Prop 16 – “The Taxpayers Right to Vote” and How to Play Monopoly

By Scott Gordon
Vice President, Residential Sales, HelioPower

With the June 8th election fast approaching in California, the political ads are flying fast and furious. One television ad that seems to be getting a lot of airtime espouses the virtues of Proposition 16. On the surface, the tenets of Prop 16 sound reasonable enough. The measure would require voters to approve any municipality’s plan to launch a new public utility district in California. Rather than a simple majority, Prop 16 will require a difficult to attain two-thirds majority vote before local governments could launch a new public utility or expand an existing one. There are currently 48 ‘munis’ in California.

In case you’re unfamiliar with what a public utility district or ‘muni’ is, let me give you some examples: Anaheim Public Utility, SMUD, IID, Pasadena Water & Power, LADWP, Etc are all public utilities. If you happen to live in a public utility, you enjoy some of the lowest fixed energy rates in California. Currently public utility customers enjoy significantly lower electricity rates than their neighbors in the large investor owned utilities. They also enjoy some of the largest rebates for solar and other self generation technologies. Thus, it seems that creating additional municipal utilities would be a great thing for California consumers, so who would aim to block the creation of such beneficial public agencies and why would they put forth a nearly impossible two-thirds majority vote requirement?

If you follow the money, the trail will lead you directly to Pacific Gas & Electric (PG&E). In fact, PG&E’s Board approved $35 million to push Prop 16. John Geesman, California’s former Energy Commissioner from 2002 – 2008, recently wrote in his blog, “California’s investor owned utilities face a Himalayan task in modernizing our electricity system and building the infrastructure necessary to serve a growing economy. They ought to focus on that, rather than manipulating the electorate to kneecap their few competitors.” In all fairness to Southern California Edison (SCE) and San Diego Gas & Electric (SDG&E), who would also benefit from a law all but guaranteeing their monopolies, these two investor owned utilities have taken a neutral stance on Prop 16.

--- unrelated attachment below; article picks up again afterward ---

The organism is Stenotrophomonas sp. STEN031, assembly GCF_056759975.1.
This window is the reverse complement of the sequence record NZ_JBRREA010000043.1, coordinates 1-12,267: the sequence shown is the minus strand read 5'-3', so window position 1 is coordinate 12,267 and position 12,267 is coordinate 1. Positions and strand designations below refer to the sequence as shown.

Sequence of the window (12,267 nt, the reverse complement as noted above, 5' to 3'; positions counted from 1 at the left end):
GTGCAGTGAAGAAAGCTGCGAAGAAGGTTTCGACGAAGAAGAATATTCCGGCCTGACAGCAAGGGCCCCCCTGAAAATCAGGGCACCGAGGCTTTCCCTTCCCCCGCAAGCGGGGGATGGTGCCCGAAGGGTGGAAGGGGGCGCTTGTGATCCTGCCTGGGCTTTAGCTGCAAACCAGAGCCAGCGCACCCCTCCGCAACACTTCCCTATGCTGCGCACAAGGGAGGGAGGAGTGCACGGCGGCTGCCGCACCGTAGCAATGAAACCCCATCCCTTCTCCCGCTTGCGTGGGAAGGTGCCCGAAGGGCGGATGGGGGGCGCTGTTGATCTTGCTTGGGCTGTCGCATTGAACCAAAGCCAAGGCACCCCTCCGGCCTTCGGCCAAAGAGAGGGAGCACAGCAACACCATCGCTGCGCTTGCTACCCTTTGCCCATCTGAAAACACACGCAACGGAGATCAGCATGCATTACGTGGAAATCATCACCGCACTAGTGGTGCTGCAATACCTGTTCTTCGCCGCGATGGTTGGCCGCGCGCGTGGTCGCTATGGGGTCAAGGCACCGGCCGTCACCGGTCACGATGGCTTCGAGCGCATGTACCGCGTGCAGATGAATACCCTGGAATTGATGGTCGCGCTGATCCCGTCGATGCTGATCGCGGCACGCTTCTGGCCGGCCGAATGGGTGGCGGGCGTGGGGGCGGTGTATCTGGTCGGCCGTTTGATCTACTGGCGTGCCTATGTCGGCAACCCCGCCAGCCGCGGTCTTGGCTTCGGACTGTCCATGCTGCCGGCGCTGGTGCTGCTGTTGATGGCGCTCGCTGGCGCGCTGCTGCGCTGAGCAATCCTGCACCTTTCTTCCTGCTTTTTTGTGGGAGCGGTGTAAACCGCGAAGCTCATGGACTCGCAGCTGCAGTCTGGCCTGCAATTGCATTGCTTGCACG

Why is Prop 16 bad for consumers? First, it eliminates competition. Less competition almost always means higher prices. Second, it’s sponsored by a big utility whose sole interest is maintaining its monopoly. Third, it fails to properly grandfather the existing municipal utilities properly making all new electrical connections in those service areas subject to a two-thirds majority vote. Fourth, the name itself: “Taxpayers Right to Vote” is intentionally misleading and who likes to be intentionally misled? Besides, last time I checked, I already had the right to vote.

So, when you find yourself in the voter’s booth on June 8th, ask yourself who benefits most from Prop 16, PG&E or municipal utilities trying to offer their citizens lower electricity rates?  I think we all can agree that the only “monopoly” worth saving is the one made by Hasbro.

You can find out more about Prop 16 by visiting:

You can reach Scott Gordon at [email protected]